Amaya Gaming Withdraws PokerStars, Full Tilt Brands from Grey Markets
Canada-based Amaya Gaming has announced the withdrawal of world online poker market leader PokerStars and secondary brand Full Tilt Gaming from approximately 30 so-called “grey market” jurisdictions, countries where online poker or online gambling is either unregulated by law or is explicitly banned in some form. The lengthy list of countries includes a high percentage of Arab / Islamic states, where gambling is often banned by law.
Amaya has yet to release an official list of newly banned jurisdictions, but a consensus list culled from customer-support messages to affected players, plus independent postings on player forums, has resulted in the following list:
- Holy See / Vatican City
- North Korea
- Northern Cyprus (Turkish jurisdictional area)
- Occupied Palestinian Territory (Gaza Strip)
- Saudi Arabia
- United Arab Emirates
All of the named countries are expected to be added in the near future to the list of “Prohibited Jurisdictions” published in the Terms of Service (TOS) of both the PokerStars and Full Tilt sites. Previously, the only prohibited jurisdiction was the United States, along with that country’s territorial possessions. The two Amaya Gaming sites, PokerStars in particular, also maintain a separate list of “Restricted Jurisdictions” where play is accessible for that country’s firewalled players only through a state-licensed client. Those countries — Italy, Estonia, Belgium, Denmark, and Spain — have an unchanged status in relation to the latest news.
FlushDraw has received a statement from Eric Hollreiser, the Head of Corporate Communications for PokerStars, which confirms the pullout and reads as follows:
“Our management team and advisors regularly review our operations market-by-market to assess commercial opportunities and business risks for our brands. Following a recent review we have decided to stop offering real money games to players who are physically located in, or have a registered address in, a limited number of countries.
“We appreciate that many of our customers are passionate about using our services, and we regret the inconvenience that this will cause affected players. Affected players can log into the relevant software and cash out their remaining balance using the ordinary withdrawal methods available to them, and they are welcome to do this at their convenience.”
Poker-discussion boards and social media dedicated to online poker sites were soon filled with news of the pullout, with “Black Tuesday” claims by some affected players echoing the “Black Friday” tag that soon became synonymous with the forced exit of PokerStars and other sites from the United States on 2011.
PokerStars and Full Tilt also announced that players from the blocked jurisdictions would still be able to log in and cash out their online balances, despite no longer being allowed to participate in real-money play.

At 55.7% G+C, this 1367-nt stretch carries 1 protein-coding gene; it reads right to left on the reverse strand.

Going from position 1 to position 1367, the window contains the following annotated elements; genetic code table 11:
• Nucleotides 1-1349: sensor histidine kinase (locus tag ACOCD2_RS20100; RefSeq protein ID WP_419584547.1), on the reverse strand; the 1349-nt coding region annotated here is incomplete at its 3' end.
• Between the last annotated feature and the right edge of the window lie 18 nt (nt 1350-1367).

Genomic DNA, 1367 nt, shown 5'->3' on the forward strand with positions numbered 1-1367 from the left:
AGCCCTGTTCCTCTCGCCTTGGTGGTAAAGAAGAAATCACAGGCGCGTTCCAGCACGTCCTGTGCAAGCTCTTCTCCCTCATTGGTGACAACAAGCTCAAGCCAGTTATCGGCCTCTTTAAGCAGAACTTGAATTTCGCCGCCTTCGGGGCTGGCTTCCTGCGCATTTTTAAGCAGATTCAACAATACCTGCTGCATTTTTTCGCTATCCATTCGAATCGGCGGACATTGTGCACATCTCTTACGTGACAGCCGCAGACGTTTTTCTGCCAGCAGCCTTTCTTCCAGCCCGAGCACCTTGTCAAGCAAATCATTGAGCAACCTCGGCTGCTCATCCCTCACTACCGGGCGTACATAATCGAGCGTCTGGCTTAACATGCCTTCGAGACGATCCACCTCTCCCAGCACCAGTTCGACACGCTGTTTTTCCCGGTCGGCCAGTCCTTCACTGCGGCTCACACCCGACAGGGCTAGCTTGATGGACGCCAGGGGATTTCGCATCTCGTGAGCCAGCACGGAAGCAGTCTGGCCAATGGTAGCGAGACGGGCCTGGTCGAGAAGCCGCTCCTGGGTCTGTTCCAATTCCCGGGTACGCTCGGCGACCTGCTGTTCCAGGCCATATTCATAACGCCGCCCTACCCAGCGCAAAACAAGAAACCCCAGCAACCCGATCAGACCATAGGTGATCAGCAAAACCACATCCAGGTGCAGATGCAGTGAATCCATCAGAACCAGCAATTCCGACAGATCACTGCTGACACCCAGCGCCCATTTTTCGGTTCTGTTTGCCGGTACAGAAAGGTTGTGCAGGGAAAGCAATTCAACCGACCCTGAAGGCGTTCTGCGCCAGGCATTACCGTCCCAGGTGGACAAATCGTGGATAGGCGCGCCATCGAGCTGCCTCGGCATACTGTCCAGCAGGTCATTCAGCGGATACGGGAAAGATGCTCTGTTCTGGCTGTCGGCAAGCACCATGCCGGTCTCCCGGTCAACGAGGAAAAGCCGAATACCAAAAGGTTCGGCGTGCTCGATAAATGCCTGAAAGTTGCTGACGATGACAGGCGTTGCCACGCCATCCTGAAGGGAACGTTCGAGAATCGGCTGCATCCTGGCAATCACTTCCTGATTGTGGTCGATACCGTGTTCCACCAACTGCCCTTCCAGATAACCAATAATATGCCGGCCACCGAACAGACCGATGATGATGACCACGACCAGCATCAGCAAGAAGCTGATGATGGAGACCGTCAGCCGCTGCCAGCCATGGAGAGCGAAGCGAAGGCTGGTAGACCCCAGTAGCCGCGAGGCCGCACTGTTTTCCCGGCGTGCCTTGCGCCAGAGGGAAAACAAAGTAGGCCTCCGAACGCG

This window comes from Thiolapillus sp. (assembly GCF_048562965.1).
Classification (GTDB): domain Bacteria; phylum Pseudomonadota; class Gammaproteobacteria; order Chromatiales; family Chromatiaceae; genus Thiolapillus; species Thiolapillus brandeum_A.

A possible legal return to the newly regulated United States market is among the most likely reasons for the Stars move, according to the consensus opinions of poker-industry experts posting on social media. PokerStars’ application for approval in New Jersey continues to receive regulatory scrutiny after being reactivated following the sale of PokerStars and FTP parent Rational Group to Canada-based Amaya Gaming.
New United Kingdom online-gambling regulations requiring licensed operators to not also offer services in unregulated or illegal jurisdictions may also be a contributing factor, though the UK’s new Gambling Act rules also include a percentage threshold related to overall business revenue that likely wouldn’t apply to most of the countries that are newly blocked, with the thinly possible exception of Turkey.
A third line of industry gossip connected with Amaya’s withdrawal of the two brands from the gray-market jurisdictions concerns the possibility of whether a similar move might be in the works for other countries where online poker’s legality is uncertain. Those countries include Russia — which changes its own rules and definitions on the topic every year or two — and Canada, where one or more provinces may institute a gambling ban and which would have special impact, being Amaya’s country of operations.
Amaya’s own recent acquisition of PokerStars in a $4.9 billion deal brought along an immense debt load that likely contributed to overriding regulatory concerns. Pleasing current and would-be regulators (the UK and the US, respectively) and either gaining access to or continuing to service players in those major markets likely far outweighs the corporate financial risk inherent in continuing to serve the grey-market countries.
PokerStars remains the dominant global market leader in online poker, and even after the loss of the named countries will continue to serve several times as many players as any of its closest competitors.